By SCOTT TYLER

H-P Sports Editor



Ask any football coach what the most critical down of a football game and the answer, for the most part, will be third down.

For the offense, converting third downs mean keeping drives going but for the defense, stopping a team on third down gets the offense back on the field.

In Palestine’s 63-42 Class 3A-Region III, Division I bi-district win over Silsbee Thursday night in Lukfin, the Wildcats had success both on offense and defense when it came to third downs.

“When you want to control the football and sustain drives, you have to be able to convert third downs,” Palestine offensive coordinator Tommy Allison.

And the Palestine offense did just that, converting 9-of-13 third-down tries for a 69 percent conversion rate. And each time Palestine converted a third down, the Wildcats eventually scored on that drive.

“The main thing is we executed the plays on third down,” Allison said. “We had a good idea of what the defense was going to be in and our offense did a good job executing.”

The key for the Palestine offense was putting themselves into manageable third-down situations. On its third-down attempts, Palestine was averaging 6 yards for a first down.



“On first and second down we were picking up yardage which put us into good third-down situations,” Allison said.



Only once Palestine was unable to convert on a third down and less than 4 yards. That came in the third quarter when Palestine had a 34-28 lead and just recovered a fumble.

Palestine did not convert on the third and 3, but on fourth and 1, Paul Kennedy got the first down on an 8-yard run.

When faced with third and short situations, Palestine looked to run the football and had success, including Kennedy scoring Palestine’s first touchdown in the first quarter when on third and 3, he got to the outside for a 23-yard touchdown.



When faced with longer third downs, Palestine went to the air, and converted five first downs with the passing game and gained an average of 28.4 yards on those five plays.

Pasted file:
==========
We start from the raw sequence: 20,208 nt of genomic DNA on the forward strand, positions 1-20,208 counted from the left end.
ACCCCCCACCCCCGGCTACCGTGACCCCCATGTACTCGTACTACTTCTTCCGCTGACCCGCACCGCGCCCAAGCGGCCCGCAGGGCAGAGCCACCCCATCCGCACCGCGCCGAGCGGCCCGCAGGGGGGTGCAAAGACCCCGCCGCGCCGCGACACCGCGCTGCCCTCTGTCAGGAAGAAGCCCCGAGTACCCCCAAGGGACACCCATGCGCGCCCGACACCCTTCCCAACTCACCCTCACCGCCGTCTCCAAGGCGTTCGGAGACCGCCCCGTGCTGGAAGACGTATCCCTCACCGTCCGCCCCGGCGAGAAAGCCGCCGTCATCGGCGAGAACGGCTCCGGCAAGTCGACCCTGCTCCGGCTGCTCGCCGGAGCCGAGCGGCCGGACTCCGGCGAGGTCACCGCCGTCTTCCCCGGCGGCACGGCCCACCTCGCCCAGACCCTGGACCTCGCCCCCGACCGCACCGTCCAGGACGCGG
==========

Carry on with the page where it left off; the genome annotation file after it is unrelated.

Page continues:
“When we had to pass on third down, we got good protection from our offensive line and Devin (Stephens) was able to find the open receiver,” Allison said.



In the first quarter, on third and 7, Stephens went deep to Leon Mickens for a 43-yard reception which put Palestine on the 1-yard line and the Wildcats would score one play later.

Palestine also pulled out a few tricks, going with the shuffle pass twice on third down.

“That is a play we have been working on for about four weeks but we have not needed to use it,” Allison said. “Defensively they were dropping back into pass coverage quickly so we thought we could use that play to take advantage of it.”

The first time came in the second quarter when Stephens got the ball to running back Trevlyn Reed on a third and 7 play and Reed picked up 15 yards.

Then in the fourth quarter, on third and 13, Stephens went to Kennedy, who went untouched for a 25-yard touchdown.

While Palestine had success on third downs, Silsbee struggled when it got into third-down situations. The Palestine defense held the Tigers to 4 of 11 on third downs, for a 36 percent conversion rate.

The Tigers also put themselves into tough third-down situations as Silsbee’s average third down was 10 yards.

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